In the summer of 2014 Islamic State (IS) emerged as a threat to the Iraqi people. In this article we ask whether the UK and Australia had a ‘special’ responsibility to protect (R2P) those being threatened. We focus on two middle-ranking powers (as opposed to the US) because we seek to highlight the significance of special responsibilities that flow only from principle rather than capability. Despite casting their response in terms of a general responsibility, we contend that the UK and Australia did indeed bear a special responsibility based on the widely-held principle of reparation. Rather than making the argument that the 2003 coalition that invaded Iraq created IS, we argue that it is the vulnerable position in which Iraqis were placed as a consequence of the invasion that grounds the UK and Australia’s special responsibility to protect. We address the claim that the UK and Australia were not culpable because they did not act negligently or recklessly in 2003 by drawing on Tony Honoré’s concept of ‘outcome responsibility’. The finding of a special responsibility is significant because it often thought of as being more demanding than a general responsibility. In this context, we argue the response of these two states falls short of reasonable moral expectations. This does not mean the UK and Australia should be doing more militarily. R2P does not begin and end with military action. Rather we argue the special responsibility to protect can be discharged through humanitarian aid and a more generous asylum policy.
‘Legitimacy Faultlines in International Society. The Responsibility to Protect and Prosecute after Libya’, Review of International Studies, 41.3 (2015), 553-573,
DOI: 10.1017/S0260210514000242, Repository URL: http://eprints.whiterose.ac.uk/87280/
There is a perceived legitimacy deficit in contemporary international society. A symptom of this is the political contestation surrounding the 2011 Libyan crisis and its influence on the 2011–13 Syrian crisis. This involved criticism being levelled at the coalition led by the so-called Permanent-3 for the way they implemented the protection of civilians mandate, as well as for the referral of the Libyan situation to the International Criminal Court. How the P3 respond to these developments will be driven in part by how this ‘legitimacy fault line’ is interpreted. The purpose of this article is to first give an interpretation that is informed by the work of contemporary English School scholars and the political theorists they draw on; and second to provide the context in which specific policy recommendations may guide the response of the P3 states. We argue that because the new legitimacy fault line divides on the procedural question of who decides how international society should meet its responsibilities rather than substantive disagreements about what those responsibilities are (that is, human protection and justice) the challenge to the liberal agenda of the P3 is not radical. However, we also argue that ignoring the procedural concerns of the African and BRICS states is not outcome neutral and could in fact do harm to both the ICC and the wider implementation of R2P. We consider two proposals for procedural reform and examine how the P3 response would impact on their claim to be good international citizens.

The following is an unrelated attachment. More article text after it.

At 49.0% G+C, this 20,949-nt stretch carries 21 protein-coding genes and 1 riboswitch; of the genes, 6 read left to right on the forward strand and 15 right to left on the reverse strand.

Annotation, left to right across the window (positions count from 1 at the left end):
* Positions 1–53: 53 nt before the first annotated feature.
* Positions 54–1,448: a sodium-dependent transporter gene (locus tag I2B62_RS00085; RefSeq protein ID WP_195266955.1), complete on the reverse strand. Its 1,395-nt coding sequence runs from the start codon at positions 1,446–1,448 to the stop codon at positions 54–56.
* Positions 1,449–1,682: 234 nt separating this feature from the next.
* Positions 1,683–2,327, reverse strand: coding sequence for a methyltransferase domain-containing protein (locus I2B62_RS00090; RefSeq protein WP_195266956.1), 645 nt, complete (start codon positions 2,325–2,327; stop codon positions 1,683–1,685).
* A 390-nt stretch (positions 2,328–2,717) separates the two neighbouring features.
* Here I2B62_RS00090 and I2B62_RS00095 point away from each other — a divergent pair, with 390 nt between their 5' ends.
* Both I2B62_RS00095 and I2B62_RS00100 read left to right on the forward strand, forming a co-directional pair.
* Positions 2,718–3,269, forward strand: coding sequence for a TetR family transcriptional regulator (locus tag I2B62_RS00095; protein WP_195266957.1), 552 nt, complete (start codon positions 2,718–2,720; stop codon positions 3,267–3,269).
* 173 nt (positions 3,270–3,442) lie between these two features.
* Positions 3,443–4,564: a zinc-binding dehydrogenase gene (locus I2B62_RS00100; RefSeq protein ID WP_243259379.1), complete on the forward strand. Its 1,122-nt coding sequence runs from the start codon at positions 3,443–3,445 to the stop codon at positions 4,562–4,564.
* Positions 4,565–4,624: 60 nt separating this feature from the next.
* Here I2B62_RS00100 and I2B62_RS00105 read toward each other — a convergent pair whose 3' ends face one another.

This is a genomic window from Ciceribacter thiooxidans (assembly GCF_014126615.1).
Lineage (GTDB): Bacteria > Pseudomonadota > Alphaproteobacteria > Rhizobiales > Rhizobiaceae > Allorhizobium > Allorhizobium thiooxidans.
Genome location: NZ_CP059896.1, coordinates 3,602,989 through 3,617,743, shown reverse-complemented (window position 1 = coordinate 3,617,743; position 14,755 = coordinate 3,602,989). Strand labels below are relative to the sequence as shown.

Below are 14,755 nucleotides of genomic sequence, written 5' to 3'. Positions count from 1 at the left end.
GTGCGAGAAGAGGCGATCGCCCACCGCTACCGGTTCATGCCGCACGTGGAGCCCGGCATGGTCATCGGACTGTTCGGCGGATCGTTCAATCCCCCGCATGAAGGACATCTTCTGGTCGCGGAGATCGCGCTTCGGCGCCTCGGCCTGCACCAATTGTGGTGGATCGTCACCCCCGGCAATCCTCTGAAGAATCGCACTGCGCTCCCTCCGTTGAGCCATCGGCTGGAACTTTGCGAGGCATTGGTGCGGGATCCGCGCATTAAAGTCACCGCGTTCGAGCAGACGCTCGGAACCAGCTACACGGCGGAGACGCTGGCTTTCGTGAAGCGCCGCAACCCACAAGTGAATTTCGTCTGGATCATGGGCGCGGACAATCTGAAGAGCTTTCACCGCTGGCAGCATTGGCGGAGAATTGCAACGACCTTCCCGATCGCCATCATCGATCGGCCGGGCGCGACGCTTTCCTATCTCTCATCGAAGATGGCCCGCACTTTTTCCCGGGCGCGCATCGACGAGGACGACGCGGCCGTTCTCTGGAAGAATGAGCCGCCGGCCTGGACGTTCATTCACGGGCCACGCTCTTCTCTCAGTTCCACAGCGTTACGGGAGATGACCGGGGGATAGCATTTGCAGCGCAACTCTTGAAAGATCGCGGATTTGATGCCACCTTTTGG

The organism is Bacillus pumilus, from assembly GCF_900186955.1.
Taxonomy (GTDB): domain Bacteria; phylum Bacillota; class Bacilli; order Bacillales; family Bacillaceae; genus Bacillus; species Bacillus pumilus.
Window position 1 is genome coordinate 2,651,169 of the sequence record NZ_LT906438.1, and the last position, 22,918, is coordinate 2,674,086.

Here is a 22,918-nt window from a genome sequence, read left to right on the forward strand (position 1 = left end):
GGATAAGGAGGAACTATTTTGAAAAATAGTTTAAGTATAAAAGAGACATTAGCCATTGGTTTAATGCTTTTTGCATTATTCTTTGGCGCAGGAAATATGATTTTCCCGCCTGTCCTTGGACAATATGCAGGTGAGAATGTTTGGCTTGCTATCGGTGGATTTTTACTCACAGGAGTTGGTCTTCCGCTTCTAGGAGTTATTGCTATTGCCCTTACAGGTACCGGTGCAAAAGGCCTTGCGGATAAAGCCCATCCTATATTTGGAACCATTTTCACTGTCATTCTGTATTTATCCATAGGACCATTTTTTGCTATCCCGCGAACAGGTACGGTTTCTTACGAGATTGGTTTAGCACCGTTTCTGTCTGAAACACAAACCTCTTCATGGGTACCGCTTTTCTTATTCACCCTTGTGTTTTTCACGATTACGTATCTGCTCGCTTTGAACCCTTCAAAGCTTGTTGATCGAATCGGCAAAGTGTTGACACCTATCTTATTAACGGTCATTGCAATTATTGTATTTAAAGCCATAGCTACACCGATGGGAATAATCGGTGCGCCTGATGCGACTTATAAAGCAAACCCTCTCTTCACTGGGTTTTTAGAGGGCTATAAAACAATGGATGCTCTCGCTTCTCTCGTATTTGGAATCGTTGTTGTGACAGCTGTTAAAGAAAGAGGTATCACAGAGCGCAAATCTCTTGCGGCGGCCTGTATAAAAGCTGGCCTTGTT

‘Symposium: International Criminal Justice and the Responsibility to Protect’, Criminal Law Forum, 26.1 (2015), 1-12,
DOI: 10.1007/s10609-015-9254-3, Repository URL: http://eprints.whiterose.ac.uk/87284/
© 2015 by the author; licensee Cogitatio (Lisbon, Portugal). This commentary examines whether R2P is a fully-fledged norm. As a normative aspiration R2P is almost universally accepted. However as a standard of behaviour that states implement as a matter of course R2P is far from fully-fledged. By examining state responses to refugee crises in Syria it is argued that powerful states are failing in their special responsibility to protect.
‘The liberal state in international society. Interpreting recent British foreign policy’, International Relations Journal 2013,
DOI: 10.1177/0047117813486822, Repository URL: http://eprints.whiterose.ac.uk/76525/
The question of who decides when a state has not met its international responsibilities (and therefore forfeits the right to non-intervention) and what kind of international action should be taken (from limited intervention to full-blown regime change) divides liberal foreign policy thinking. To understand the nature of that division, and what is at stake, this article distinguishes ‘neoliberal’ from ‘liberal internationalist’ approaches and locates them in an English School understanding of international society. Where the latter stresses the importance of observing the procedural norms centred on the United Nations, the former contests the legitimacy of such norms if they fail to deliver substantive liberal outcomes. The article then interprets British foreign policy discourse either side of the 2003 Iraq conflict through the prism of this debate. The central claim is that a more cautious approach to the use of force and American unilateralism has not silenced the critique of the UN system and that the international reaction to the Libyan intervention prompts the kind of reflection that continues to separate neoliberal from liberal internationalist approaches.